The biggest concerns were about the landlord.
Both parents had stories where the landlord wouldn’t return phone calls or emails. The landlord wouldn’t even cash the rent checks for months messing up the checking accounts. RED FLAG!
When we asked about remodeling the bathrooms, they thought it was a great idea, but thought the landlord may/may not be interested, even if it was at no cost to them. RED FLAG!
Bea’s mother bought a sturdy stainless steel bar for the shower, but the landlord still hadn’t given permission to hang it. (It was on the top of the refridge in the kitchen.) Meanwhile Bea struggled taking a shower. RED FLAG!
I asked if they thought the landlord would take a HUD housing choice voucher and they said they couldn’t even guess. RED RED FLAG!
I asked about the dead tree in the front yard and waist high weeds. They said the landlord contracted the grass cutting to the county agency, but didn’t do anything else to the yard. RED FLAG!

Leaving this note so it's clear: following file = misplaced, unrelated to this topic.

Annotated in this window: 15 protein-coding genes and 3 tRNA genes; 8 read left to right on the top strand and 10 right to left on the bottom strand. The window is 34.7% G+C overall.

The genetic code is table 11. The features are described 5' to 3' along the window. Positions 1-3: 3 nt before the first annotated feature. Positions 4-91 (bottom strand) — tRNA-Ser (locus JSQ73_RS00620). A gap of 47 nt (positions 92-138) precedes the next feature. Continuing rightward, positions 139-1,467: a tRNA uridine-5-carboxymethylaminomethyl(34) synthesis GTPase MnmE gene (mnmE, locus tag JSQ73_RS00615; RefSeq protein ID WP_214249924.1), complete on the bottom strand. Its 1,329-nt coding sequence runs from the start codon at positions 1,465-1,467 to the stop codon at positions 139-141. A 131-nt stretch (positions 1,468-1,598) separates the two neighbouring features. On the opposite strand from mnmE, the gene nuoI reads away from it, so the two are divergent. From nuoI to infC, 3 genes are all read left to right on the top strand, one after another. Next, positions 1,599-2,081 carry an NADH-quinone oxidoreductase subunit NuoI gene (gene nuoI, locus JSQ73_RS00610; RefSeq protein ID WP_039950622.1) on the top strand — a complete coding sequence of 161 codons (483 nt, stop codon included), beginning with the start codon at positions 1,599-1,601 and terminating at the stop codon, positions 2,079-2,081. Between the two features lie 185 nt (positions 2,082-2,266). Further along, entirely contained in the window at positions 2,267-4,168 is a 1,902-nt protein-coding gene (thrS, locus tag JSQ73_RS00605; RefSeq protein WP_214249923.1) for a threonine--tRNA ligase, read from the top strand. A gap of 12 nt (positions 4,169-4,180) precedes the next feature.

The parents said if they could, they would move their children to another house because the landlord was so unpredictable. SCARLET FLAG!
I sent emails thanking everyone.
Susan was still on vacation. The head of the residential company was still in the hospital with her new baby.
It was a long shot that it would be a match. There were just too many variables.
The hard part was the week wait; no one would even talk with us.
If everyone decided to move forward, the next step would be for Aaron to go and spend an hour or so with Andy and Bea without us.
And, of course, all week Aaron’s current residential provider went crazy asking us questions. We told them we were looking, the same as we told them before. We told them we had no idea how long this would take. But it was awkward and emotional.
After everyone got back from vacation, having babies… Susan talked with us and said the families were concerned it was just too much change for their children.
Nothing against Aaron, but they didn’t think a third roommate was a good idea at this time.
Aaron would not be a good match.
Tom and I had pretty much come to the same conclusion. But, it is still hard to be rejected.
So back to the county…start again…and face the ticking clock.
Any thoughts? I love for you to share your stories in the comments and social media.
Is the dating or matchmaker analogy appropriate? Should I rent a billboard?
Keep Climbing: Onward and Upward.
All my best,
Roommate Hunt Continues: Medicaid Waiver style| Part 8